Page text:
Thought that was the CG you were talking about. Heading there next week for 4 days. I like the offseason there as you can have a campfire and fishing is exceptional.

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Old 10-08-2011, 08:18 PM   #14
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Just a suggestion for "robust" connectors. I have an industrial diesel backhoe with a 24v system. I have a small parasitic drain that I can't find, if the backhoe sits for a week or so, the batteries will be low. I needed a heavy connector to unplug the batteries, the starter draws a lot.

Went to the local welding supply and picked up connectors used for welding lines, they were very reasonably priced.
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Old 10-12-2011, 02:59 PM   #15
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Charging deep cycle batteries..

What I have found the trick to charging deep cycle batteries is to hit them with 14.4VDC at 40AMPS or so for about two hours then drop back to 13.6VDC for another hour or so. This should bring any deep cycle battery back up to about 90% charge.

I have also found you cannot charge a battery with just 12.2VDC - it will take forever and then two more days to make any headway. Using your truck and alternator would require running your truck for 3-4 hours to get a couple of deep cycles batteries back up to at least 90% charge.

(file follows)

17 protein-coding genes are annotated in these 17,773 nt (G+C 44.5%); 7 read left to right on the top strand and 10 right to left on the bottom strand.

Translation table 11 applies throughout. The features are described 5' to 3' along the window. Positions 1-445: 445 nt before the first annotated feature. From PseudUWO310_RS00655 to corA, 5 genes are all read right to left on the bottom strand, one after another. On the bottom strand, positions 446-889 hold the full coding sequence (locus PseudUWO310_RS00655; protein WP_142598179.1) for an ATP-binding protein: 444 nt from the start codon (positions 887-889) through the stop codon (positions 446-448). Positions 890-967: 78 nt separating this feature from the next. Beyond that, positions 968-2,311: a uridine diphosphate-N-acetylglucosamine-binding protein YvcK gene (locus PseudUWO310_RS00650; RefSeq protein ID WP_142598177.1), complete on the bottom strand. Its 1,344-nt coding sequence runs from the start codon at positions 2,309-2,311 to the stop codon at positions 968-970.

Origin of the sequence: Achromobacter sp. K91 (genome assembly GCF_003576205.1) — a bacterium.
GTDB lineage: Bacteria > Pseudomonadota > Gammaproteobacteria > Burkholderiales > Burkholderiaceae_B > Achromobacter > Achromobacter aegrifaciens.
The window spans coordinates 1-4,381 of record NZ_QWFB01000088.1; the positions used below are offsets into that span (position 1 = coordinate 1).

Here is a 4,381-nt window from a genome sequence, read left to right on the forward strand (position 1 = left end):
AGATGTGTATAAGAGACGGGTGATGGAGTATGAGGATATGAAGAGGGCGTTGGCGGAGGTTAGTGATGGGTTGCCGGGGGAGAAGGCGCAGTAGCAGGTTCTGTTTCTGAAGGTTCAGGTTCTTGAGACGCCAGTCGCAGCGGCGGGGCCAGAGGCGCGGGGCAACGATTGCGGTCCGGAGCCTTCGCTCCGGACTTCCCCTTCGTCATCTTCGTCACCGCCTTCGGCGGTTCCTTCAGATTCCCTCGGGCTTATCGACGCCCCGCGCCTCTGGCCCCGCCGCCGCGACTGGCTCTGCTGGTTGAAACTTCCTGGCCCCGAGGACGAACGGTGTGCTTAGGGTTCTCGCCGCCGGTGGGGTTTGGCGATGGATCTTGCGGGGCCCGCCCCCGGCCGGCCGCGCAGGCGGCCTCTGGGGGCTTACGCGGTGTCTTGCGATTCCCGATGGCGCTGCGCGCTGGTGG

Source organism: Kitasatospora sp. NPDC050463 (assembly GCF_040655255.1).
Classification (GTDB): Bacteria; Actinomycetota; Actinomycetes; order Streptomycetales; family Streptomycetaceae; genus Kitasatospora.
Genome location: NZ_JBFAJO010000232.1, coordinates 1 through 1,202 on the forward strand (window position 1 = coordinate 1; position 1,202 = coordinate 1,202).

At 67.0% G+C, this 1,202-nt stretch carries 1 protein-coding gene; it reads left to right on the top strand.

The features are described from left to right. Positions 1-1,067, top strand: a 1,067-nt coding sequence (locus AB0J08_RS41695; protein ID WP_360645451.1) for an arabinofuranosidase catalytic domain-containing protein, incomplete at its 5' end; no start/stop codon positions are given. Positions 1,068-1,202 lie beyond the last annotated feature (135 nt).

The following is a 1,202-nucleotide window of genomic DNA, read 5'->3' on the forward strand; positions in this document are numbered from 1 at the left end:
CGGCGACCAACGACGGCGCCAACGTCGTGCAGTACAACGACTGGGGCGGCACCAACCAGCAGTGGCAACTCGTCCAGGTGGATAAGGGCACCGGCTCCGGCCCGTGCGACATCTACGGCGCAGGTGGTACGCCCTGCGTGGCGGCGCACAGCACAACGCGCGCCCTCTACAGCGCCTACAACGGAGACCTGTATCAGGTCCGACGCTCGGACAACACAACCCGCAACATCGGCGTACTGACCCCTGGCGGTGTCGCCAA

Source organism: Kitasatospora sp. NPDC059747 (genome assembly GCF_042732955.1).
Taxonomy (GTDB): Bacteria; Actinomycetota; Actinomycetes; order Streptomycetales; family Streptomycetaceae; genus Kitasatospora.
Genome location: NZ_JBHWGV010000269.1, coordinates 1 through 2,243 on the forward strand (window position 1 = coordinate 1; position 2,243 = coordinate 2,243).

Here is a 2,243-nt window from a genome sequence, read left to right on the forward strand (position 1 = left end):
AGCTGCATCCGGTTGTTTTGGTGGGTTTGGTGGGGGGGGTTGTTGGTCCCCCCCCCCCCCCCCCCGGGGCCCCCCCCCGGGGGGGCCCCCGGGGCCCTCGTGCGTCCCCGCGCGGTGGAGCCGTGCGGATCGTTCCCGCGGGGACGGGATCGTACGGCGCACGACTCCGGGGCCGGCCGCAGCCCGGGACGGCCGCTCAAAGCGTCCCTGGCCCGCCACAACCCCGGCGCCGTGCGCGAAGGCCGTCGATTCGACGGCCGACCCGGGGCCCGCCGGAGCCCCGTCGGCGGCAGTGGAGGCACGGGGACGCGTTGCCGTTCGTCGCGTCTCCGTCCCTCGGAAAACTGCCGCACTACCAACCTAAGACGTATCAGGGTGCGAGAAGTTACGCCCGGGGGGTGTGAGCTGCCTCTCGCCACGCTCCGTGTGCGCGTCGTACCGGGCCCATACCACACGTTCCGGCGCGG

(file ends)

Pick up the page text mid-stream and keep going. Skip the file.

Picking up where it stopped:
Running a large INVERTER is also a bad idea. True it will put out enough power to run your toys but it wont last long. Inverters pull "alot of current" from your batteries... Mine are fused at 175 AMPS. It will run down my three GP24 deep cycle batteries in just a few hours so I really have to watch my p's and q's when camping off the power grid running off just the Inverter.. I can run most everything I normally do at an electric site like watch HDTV, light up my corner of the camp site, play with my ham radio toys, and survive pretty good until lights out. Then during the night we run one electric blanket and maybe a LED night light. No heater fan as it pulls a bunch of power so have to get under the covers real quick. Then the next morning when i am allowed to run my 2KW generator I will re-charge my three GP24 deep cycle batteries back up to 90% charge in a 3-4 hour generator run time during the day. Then I'm good to go for that nites battery run with my toys...

You have to replace all of your incandescent lights with LEDs and replace your on-board converter/charger with a "smart mode" system, beef up your battery cables to 4GA cables and install at least two batteries for your DC toys... Then you will need at least a 1500W Inverter PSW TYPE to run your AC toys... This does not include the use of your Air conditioner or high wattage Microwave or running your furnace blower motor all night...

Once you run out of battery power during the night Momabear goes home and she wont let you camp by yourself after that...

We again make it just fine but have to re-charge batteries the next day by connecting the trailer shore power cable directly to the 2KW quiet mode Honda generator 120VAC Receptacle using a RV30A-15A adapter from Walmart for 3-4 hours...